If you have a cellar where the ceiling height is at least two metres, you could easily turn it into a cosy basement room by renovating the interiors and adding lights and ventilation. You might still have enough space left to keep a few bottles of wine there, and by turning your new space into a lounge or sitting area, you will never have to carry the bottle up the stairs again.
If your property sits on a slope, you could take advantage of this by building a semi-basement, with part of the new area sat below the ground. Since you can add windows and sometimes even sliding glass door to half basements, it is much easier to bring in air and natural light. You might even be able to extend the space into the rear garden, creating even more extra room.
When building a full basement, the whole new area will be below the ground level. It involves excavation, underpinning, waterproofing, tanking and under-structure construction. Basements are good at absorbing noise, which makes them the perfect space for home cinemas, playing music, or practising the drum kit without disturbing the neighbours.
An average basement extension in London costs around £5000 per square metre. A large part of this figure is down to the groundwork: excavation and underpinning the foundations of the existing house. In prime North West London and North London locations such as Hampstead and Barnet, building a basement is still a lot cheaper than moving into a larger house.
If your property is a terraced or a semi-detached house, the Party Wall Act procedure requires you to serve a notice to your neighbours. The foundations of adjoining dwellings might need structural work to keep them stable during and after the project. An architect will have to carry out a survey before preparing the structural and architectural plans.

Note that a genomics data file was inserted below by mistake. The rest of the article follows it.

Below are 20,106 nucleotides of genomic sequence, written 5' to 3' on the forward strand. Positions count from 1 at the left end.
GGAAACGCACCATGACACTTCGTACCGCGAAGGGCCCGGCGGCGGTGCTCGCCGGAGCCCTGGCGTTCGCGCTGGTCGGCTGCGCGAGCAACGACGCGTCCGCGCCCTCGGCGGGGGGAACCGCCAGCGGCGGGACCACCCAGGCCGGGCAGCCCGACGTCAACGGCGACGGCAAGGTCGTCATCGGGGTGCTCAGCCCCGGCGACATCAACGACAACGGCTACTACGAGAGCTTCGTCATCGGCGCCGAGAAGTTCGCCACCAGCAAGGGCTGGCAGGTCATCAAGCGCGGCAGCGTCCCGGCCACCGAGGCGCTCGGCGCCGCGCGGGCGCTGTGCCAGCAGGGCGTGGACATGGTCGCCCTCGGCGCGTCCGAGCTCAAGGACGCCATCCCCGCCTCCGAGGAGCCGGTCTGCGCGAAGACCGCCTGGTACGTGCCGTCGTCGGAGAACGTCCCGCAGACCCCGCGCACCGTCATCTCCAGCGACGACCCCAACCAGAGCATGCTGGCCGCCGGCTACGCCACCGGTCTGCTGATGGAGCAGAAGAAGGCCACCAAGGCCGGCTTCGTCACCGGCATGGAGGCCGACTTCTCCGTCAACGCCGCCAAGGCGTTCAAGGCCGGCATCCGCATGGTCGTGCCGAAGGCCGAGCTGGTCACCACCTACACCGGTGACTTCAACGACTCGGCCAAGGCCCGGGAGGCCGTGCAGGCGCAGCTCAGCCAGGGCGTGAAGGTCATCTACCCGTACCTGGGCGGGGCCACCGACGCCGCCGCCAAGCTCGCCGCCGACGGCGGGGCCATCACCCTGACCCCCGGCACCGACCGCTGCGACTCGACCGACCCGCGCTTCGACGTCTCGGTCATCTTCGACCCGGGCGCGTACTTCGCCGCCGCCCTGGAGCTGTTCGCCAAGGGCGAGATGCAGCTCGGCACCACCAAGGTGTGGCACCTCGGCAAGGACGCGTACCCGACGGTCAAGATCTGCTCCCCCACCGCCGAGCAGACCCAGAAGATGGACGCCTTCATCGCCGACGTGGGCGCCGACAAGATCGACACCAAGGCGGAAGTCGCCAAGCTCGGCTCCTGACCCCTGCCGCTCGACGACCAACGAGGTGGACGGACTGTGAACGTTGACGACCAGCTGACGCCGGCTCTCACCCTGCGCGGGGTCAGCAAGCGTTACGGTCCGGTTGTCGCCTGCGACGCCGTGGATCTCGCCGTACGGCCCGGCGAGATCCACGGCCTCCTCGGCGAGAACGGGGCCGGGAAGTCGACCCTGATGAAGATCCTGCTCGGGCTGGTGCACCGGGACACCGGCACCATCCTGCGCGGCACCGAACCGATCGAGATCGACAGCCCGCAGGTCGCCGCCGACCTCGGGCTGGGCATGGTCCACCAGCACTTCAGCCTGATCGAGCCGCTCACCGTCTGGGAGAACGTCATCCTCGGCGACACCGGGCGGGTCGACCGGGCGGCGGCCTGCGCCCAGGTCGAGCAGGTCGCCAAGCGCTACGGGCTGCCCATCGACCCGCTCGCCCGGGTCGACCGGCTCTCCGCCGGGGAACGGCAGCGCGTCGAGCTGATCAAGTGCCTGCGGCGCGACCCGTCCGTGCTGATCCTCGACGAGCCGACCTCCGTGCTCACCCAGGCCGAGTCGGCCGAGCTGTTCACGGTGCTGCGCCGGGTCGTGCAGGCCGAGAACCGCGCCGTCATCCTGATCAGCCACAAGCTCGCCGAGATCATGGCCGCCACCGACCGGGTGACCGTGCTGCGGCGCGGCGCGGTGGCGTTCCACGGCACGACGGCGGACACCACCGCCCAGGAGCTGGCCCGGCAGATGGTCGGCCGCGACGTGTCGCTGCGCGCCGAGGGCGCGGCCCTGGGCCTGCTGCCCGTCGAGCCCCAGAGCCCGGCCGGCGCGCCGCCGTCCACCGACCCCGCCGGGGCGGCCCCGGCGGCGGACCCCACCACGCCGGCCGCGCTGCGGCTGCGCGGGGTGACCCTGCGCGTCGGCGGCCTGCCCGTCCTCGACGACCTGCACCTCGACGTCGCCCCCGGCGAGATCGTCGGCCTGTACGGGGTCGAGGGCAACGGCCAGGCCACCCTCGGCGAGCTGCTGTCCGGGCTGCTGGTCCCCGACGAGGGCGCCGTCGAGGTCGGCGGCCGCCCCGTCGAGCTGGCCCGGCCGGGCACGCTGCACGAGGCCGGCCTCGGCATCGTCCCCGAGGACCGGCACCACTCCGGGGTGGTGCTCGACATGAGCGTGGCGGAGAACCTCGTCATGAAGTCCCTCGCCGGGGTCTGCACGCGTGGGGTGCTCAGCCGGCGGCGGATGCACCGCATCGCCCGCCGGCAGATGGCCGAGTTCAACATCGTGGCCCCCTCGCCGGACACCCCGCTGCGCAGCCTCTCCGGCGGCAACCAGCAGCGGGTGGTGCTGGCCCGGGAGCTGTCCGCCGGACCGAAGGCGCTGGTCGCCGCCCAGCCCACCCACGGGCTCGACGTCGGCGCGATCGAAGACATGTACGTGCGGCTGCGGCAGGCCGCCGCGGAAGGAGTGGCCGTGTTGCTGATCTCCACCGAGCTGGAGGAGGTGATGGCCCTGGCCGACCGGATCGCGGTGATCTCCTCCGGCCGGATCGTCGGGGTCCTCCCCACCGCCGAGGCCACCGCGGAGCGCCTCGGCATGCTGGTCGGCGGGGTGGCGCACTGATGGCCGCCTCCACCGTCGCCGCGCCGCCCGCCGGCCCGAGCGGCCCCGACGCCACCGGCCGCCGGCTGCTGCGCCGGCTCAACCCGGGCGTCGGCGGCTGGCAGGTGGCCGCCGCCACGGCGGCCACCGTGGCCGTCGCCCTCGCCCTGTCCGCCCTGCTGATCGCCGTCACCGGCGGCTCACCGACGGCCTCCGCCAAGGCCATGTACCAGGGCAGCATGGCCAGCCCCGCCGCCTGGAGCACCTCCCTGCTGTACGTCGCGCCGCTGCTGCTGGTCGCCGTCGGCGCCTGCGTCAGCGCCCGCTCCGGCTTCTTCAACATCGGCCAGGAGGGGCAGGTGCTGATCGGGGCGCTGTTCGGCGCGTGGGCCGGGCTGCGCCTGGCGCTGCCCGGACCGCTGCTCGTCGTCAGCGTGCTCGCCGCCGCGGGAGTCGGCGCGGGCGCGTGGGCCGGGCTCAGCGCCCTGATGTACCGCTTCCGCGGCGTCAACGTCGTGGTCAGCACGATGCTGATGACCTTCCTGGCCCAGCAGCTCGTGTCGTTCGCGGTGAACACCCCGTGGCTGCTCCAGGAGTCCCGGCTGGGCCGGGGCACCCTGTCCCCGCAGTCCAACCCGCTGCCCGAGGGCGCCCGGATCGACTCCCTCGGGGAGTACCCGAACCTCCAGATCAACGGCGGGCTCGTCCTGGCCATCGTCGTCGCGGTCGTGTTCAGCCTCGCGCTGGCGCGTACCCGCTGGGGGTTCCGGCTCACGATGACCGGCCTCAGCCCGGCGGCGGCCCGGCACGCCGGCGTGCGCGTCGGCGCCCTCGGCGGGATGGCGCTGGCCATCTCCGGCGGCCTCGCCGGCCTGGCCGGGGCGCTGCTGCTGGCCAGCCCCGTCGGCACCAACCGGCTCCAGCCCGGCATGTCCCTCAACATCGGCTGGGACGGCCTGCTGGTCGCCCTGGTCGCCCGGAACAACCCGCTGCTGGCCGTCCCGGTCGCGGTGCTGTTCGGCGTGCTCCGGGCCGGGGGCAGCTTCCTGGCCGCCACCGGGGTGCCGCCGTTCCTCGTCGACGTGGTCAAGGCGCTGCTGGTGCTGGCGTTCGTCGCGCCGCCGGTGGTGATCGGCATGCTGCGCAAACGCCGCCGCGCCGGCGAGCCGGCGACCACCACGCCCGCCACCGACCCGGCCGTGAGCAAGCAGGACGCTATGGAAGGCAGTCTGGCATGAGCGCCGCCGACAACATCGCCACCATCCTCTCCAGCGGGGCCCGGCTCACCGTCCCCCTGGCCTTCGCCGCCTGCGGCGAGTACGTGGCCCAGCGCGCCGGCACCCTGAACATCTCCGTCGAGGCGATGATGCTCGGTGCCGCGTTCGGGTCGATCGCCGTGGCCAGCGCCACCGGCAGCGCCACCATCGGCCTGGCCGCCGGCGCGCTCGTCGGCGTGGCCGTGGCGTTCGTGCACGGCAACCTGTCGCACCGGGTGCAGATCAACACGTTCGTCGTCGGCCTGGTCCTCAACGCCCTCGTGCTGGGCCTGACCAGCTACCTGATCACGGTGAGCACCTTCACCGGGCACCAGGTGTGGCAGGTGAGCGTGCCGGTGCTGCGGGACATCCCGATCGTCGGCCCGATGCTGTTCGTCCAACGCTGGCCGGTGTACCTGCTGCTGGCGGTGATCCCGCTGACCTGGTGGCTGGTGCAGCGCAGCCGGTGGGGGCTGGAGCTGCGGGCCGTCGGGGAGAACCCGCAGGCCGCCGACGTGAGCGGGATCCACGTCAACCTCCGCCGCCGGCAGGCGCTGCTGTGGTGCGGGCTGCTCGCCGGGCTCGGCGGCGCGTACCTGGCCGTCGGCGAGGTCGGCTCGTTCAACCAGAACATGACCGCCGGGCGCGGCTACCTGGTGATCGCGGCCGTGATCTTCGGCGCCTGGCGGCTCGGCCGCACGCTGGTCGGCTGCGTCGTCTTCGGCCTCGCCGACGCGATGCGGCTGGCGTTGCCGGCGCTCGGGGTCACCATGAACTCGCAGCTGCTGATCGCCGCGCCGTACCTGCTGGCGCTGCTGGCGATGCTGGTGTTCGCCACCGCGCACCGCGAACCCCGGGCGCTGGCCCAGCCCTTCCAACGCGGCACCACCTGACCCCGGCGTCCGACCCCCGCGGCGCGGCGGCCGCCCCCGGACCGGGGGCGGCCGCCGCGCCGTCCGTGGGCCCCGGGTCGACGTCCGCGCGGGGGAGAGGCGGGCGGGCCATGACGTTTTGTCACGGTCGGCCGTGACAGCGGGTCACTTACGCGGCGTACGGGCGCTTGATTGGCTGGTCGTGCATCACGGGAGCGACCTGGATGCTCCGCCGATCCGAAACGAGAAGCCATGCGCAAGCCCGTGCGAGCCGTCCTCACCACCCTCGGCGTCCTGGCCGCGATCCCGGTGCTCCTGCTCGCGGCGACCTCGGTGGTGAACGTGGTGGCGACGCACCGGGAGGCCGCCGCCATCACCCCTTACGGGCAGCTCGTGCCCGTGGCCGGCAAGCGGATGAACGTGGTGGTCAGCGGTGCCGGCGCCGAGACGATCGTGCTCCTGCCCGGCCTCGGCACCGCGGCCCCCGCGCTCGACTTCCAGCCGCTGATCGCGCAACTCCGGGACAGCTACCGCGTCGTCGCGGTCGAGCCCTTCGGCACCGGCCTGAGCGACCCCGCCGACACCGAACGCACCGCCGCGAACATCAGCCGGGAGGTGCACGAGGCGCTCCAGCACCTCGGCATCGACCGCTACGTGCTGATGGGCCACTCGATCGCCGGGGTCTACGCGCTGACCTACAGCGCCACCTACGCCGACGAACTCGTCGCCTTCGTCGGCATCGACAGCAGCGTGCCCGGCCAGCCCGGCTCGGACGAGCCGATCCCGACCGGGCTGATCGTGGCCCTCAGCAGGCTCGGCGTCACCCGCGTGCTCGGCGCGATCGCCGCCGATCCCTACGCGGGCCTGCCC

Underground water will potentially cause pressure on the basement walls exploiting any weaknesses in the waterproofing, which could ultimately lead to the basement being flooded. This problem can be solved by running a land drain around the whole perimeter of the basement and pumping out any water collected there. Or, you can construct a cavity within the wall to trap the water and allow it to run down to a drain.
Basement rooms need to be adequately ventilated, as set out in the Building Regulations. If there is no possibility of providing opening windows, the easiest way to circulate a supply of fresh air is to install a mechanical ventilation system. Another way to provide ventilation and daylight is to lower the garden and install sliding glass doors onto a small patio with the steps outside the basement leading up to ground floor level.
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